Balko apparently is no longer an opinion columnist for the Washington Post, a gig he had for nine years. But truth telling like this and an ongoing diet of sophisticated commentary on police misbehavior can be found at his Substack, The Watch. Highly recommended. 

Friday, March 10, 2023

Friday cat blogging

Janeway has found her bliss -- or perhaps Allan has. I doubt if she misses us while we're on the other side of the country. I think of Allan as "the animal whisperer." Mutual delight on Bartlett Street.

Thursday, March 09, 2023

A Tale of Two States

You may vaguely remember Sarah Huckabee Sanders -- one of Trump's press secretaries who was willing to say that down was up and up was down for the former POTUS. Well she has wandered off to Arkansas (sorry Arkansas, a state with some good people and lovely outdoor resources) and won the Governor's mansion, sort of a hereditary perk since her father once held that job. 

Governor Huckabee has just worked with her tame Republican legislature to legalize child labor. Really. Here's how CNN reports the legal change:

Arkansas Republican Gov. Sarah Huckabee Sanders signed a bill into law this week that rolls back a number of child labor protections across the state, including a measure that had required employers to obtain work certificates for children under the age of 16.

“The Governor believes protecting kids is most important, but this permit was an arbitrary burden on parents to get permission from the government for their child to get a job,” Sanders’ spokesperson Alexa Henning said in a statement. “All child labor laws that actually protect children still apply and we expect businesses to comply just as they are required to do now.”

Previously, minors under the age of 16 needed to verify their age and get the written consent of a parent or guardian before a work certificate could be issued by the state’s Division of Labor. But H.B. 1410, known as the Youth Hiring Act of 2023, which passed the Arkansas state legislature earlier this month, no longer requires youth under the age of 16 to have that work certificate as a condition of their employment.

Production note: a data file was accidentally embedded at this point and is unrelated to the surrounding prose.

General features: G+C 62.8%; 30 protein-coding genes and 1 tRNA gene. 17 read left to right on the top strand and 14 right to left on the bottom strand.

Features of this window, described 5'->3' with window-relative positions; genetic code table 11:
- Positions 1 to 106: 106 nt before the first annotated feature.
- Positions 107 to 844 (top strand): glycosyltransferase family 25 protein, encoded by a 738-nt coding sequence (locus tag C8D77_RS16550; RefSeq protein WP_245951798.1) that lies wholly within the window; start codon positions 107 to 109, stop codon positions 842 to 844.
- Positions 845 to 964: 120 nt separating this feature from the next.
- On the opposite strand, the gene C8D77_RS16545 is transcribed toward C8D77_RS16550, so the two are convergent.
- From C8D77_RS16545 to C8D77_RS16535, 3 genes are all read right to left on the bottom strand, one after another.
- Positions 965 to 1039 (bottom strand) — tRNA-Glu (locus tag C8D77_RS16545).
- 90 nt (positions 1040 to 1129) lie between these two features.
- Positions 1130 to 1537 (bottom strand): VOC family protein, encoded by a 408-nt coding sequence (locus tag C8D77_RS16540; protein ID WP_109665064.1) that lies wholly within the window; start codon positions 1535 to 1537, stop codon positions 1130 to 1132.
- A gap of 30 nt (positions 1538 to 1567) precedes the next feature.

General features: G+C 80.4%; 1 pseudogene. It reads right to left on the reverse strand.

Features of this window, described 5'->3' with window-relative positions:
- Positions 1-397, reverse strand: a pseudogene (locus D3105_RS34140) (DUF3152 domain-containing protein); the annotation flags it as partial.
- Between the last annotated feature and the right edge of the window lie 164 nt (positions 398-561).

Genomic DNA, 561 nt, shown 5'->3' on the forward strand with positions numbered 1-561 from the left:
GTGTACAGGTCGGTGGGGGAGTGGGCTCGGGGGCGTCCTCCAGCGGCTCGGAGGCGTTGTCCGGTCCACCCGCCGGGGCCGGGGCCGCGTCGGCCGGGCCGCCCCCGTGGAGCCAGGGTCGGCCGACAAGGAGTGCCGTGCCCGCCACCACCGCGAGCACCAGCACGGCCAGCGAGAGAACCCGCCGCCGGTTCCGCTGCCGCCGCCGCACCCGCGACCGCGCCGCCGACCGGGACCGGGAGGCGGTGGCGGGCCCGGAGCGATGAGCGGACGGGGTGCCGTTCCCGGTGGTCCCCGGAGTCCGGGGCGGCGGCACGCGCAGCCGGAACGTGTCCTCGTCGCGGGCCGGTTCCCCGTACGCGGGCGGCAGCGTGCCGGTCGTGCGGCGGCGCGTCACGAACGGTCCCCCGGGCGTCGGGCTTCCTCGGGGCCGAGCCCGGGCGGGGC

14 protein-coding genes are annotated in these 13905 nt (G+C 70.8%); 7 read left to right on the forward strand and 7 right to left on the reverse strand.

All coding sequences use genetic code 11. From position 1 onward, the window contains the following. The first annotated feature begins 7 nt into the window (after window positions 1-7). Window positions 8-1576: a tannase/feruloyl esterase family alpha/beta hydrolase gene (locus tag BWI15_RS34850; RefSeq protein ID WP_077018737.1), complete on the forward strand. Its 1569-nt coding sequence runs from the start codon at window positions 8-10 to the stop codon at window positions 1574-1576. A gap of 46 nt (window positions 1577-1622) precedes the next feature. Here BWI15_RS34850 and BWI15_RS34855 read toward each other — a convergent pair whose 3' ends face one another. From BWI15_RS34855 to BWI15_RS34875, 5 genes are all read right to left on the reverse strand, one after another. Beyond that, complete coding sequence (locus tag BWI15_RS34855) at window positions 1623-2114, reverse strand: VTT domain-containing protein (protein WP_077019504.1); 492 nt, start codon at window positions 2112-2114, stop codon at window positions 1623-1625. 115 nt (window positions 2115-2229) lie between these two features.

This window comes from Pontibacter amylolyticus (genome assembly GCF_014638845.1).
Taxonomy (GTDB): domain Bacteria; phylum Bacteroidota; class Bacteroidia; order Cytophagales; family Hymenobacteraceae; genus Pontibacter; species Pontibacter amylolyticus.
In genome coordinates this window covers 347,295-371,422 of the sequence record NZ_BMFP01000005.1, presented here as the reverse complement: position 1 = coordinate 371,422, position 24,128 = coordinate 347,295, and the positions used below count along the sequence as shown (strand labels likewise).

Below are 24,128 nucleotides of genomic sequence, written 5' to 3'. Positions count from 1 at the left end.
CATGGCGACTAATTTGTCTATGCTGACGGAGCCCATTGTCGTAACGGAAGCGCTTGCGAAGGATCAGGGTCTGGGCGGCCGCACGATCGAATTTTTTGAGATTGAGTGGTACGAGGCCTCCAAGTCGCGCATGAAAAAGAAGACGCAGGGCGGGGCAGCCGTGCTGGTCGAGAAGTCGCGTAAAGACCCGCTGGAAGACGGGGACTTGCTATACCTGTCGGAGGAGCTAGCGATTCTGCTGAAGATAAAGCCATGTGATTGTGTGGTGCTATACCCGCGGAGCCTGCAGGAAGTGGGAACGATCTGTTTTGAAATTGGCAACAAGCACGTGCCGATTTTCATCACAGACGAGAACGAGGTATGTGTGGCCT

If you think child labor is purely a thing of the past, I would suggest reading Educated and think how this might work out in Arkansas. 

• • •

Meanwhile, the great state of Michigan where a Democratic legislature has prevailed over a gerrymander (and over indigenous white Christian nationalists who sought to kidnap the Democratic Governor) to do away with a "right to work" law

Not that long ago, the Michigan Capitol was a laboratory of conservative policymaking. In 2012, with Republicans holding full control of state government, legislators passed a right-to-work law that allowed employees in unionized workplaces to opt out of paying union dues or their equivalent. ...

“You’ve got this climate where companies that you might have been negotiating with for decades now see unions as weaker,” said Ms. [Lisa] Canada, who until recently served as the political director of the Michigan Regional Council of Carpenters and Millwrights. “So they go into negotiations with a whole different attitude.”

When Democrats came to power this year, they quickly pledged to undo right-to-work. And on Wednesday, workers in union apparel testified in support of the repeal and filled the balcony of the House chamber as Democrats invoked their two-seat majority to do what they said was the will of the people.

So-called "right to work" laws allow some employees in unionized workplaces to free ride on the benefits won by  the struggles of their unionized co-workers. They serve the employers' interests by undermining solidarity among co-workers. The bosses love that.

Michigan is demonstrating that, as my UniteHERE colleagues would say: "When we fight, we win."

Wednesday, March 08, 2023

For International Women's Day

The Rev. Anne Robertson, whose tweet this is, has served for decades as a United Methodist pastor. I don't know if she knows more about the intricacies of the situation in this Georgia which straddles Europe and Asia in the Caucasus region than I do. For me that's very little. Americans aren't much good at knowing about faraway places.

But like her, I want to recognize courage and collective action where I see it.
The Guardian explains the protests:
Police in the former Soviet state of Georgia have used water cannon and teargas in an attempt to disperse thousands of people who rallied on Tuesday night after parliament gave its initial backing to a draft law on “foreign agents” which critics say represents an authoritarian shift.
... The law, backed by the ruling Dream party, would require any organisations receiving more than 20% of their funding from overseas to register as “foreign agents”, or face substantial fines.
Critics have said it is reminiscent of a 2012 law in Russia that has since been used to crack down on dissent.